Midtown Manhattan isn’t known for its residential ambience. So cheers to Affinia 50, fresh from a $19 million renovation, for offering a taste of apartment living this side of Airbnb.
To be fair, hominess is in the Affinia’s DNA. The 250-room building started out in 1959 as a residential hotel. There’s no restaurant, but two enormous lounges eat up the second floor. And all 100 suites, from studios to one-bedrooms, come with kitchenettes.
The white brick exterior, meanwhile, is interchangeable with the many Mad Men-era apartments built to house legions of flight attendants, office workers and fledgling Wall Street traders in Midtown and the East Side.
Like their contemporaries, the nameless architects who designed this mid-century structure skimped on memorable architectural details – unless you count the too-narrow horizontal windows. But square footage was another matter. Ceilings may feel low, but rooms are roomy – even the smallest. And the public spaces, including the new sitting area on the first floor, sprawl.
Dealt this uneven but promising hand, architect Nobutaka Ashihara and Seattle design firm Dawson Design Associates rolled up their figurative sleeves, expunged all traces of the hotel’s outmoded ’90s incarnation and installed a smart version of the mid-century look beloved of hotels today. Unlike many hotels, the look is actually in synch with the building. Fortunately, it’s not literal.
The new look unspools on the ground floor, which was widened to create two inviting spaces – a check-in area with a well-stocked grab ‘n go and, behind a quartet of whimsical metal figures, a new seating area warmed, visually at least, by a floral rug and a gas-jet fireplace in a sleek stone wall. You can sink into a fanciful armchair – Danish Modern meets tweed – or a buttery leather sofa and check your messages.
Or you can head upstairs a flight – the spiral staircase is quicker than the elevator – and curl up in one of the lounges. Each offers large flatscreen TVs and plentiful seating but different moods. Hang out in the main lounge if you want sporty informality. With a large, outlet-enriched communal table, it doubles as a breakfast area, serves up coffee all day and morphs into a nightly wine hour, hosted by NakedWines.com.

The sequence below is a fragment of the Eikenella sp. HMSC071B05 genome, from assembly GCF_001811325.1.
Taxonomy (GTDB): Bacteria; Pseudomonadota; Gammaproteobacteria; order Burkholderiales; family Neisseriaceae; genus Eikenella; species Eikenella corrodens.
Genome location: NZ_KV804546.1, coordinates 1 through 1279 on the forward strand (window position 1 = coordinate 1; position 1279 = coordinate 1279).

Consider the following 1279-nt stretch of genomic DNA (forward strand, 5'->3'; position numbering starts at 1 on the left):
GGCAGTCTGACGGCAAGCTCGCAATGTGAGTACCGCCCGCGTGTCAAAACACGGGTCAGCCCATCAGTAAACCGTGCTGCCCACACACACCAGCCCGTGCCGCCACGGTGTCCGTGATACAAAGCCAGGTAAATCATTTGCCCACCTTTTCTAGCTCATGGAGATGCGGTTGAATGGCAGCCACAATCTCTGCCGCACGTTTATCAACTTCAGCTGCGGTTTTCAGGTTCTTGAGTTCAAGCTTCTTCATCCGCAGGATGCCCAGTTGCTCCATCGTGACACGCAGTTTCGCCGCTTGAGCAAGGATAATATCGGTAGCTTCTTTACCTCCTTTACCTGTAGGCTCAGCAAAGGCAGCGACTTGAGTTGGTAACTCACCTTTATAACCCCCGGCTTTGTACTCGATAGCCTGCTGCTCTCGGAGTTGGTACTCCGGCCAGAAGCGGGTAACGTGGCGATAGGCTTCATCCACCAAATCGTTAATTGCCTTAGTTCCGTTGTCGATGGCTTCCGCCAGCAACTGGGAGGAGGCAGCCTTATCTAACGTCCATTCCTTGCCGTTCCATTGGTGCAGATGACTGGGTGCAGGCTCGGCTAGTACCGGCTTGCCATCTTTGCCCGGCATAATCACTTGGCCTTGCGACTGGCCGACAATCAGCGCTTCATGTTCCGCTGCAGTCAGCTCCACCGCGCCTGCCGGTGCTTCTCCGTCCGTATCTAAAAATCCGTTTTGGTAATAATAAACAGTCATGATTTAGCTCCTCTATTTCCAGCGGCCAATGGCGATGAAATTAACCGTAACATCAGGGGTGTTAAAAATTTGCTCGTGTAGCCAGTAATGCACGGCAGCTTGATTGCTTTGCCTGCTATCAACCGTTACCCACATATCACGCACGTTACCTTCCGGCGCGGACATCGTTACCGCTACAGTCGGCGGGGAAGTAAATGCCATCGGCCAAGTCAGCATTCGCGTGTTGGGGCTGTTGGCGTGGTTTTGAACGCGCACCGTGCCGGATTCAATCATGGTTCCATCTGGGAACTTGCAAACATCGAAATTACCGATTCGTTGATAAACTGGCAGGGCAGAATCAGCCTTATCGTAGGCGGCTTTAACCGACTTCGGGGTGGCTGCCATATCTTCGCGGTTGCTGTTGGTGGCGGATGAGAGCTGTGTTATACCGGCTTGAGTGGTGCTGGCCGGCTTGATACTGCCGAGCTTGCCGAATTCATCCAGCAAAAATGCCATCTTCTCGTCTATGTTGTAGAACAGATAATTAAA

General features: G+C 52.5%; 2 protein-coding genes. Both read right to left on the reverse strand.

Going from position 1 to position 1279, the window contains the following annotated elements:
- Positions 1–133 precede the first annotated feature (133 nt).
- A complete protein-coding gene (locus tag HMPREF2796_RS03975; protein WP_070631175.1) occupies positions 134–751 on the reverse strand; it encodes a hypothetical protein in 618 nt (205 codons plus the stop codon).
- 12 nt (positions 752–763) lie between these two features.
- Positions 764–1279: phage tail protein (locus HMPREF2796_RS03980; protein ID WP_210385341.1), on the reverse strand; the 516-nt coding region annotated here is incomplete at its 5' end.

A second lounge with dark barn doors that slide closed is cozy and chic. With yet another fireplace, library shelves stocked with New York books and memorabilia and abstract paintings on the walls it could be a living room in Elle Décor.
Large public areas are often a sweetener for hotels stuck with tiny rooms. But Affinia doesn’t skimp. The rooms I saw were big. (The bathrooms, alas, were not.) The renovation raised the room count from 210 to 250 (ten of the one-bedroom suites were sliced into singles). The new rooms sport large stall showers; the old have tub/shower combos. But all the bathrooms were redone with Parsons-style vanities and teasing word art canvases, a splash of downtown cred.
The latter were designed for the hotel, printed on huge canvas spools and cut, like rolls of paper towels, to fit. The same MO is used in the sleeping areas, where an eye-catching color field ribbon runs along the wall above each bed. It’s a welcome blast of color in the cool gray and white rooms and hey, it’s not a framed floral.
The kitchenettes range from modest to larger-than-you’d-find-in-some-Manhattan-apartments. In addition to a microwave oven, mini-fridge and sink they come with coffeemakers, cookware and a sense of humor. The walls are Harvest Yellow, the classic color of mid-century American kitchens.
You could probably cook up a storm here if you were so inclined. But you can also heat up meals from Fresh Direct, a popular food service that delivers daily to the hotel. That’s what a lot of real apartment dwellers in the neighborhood do.
Affinia 50, 155 East 50th Street at Third Avenue; 212 751-5710.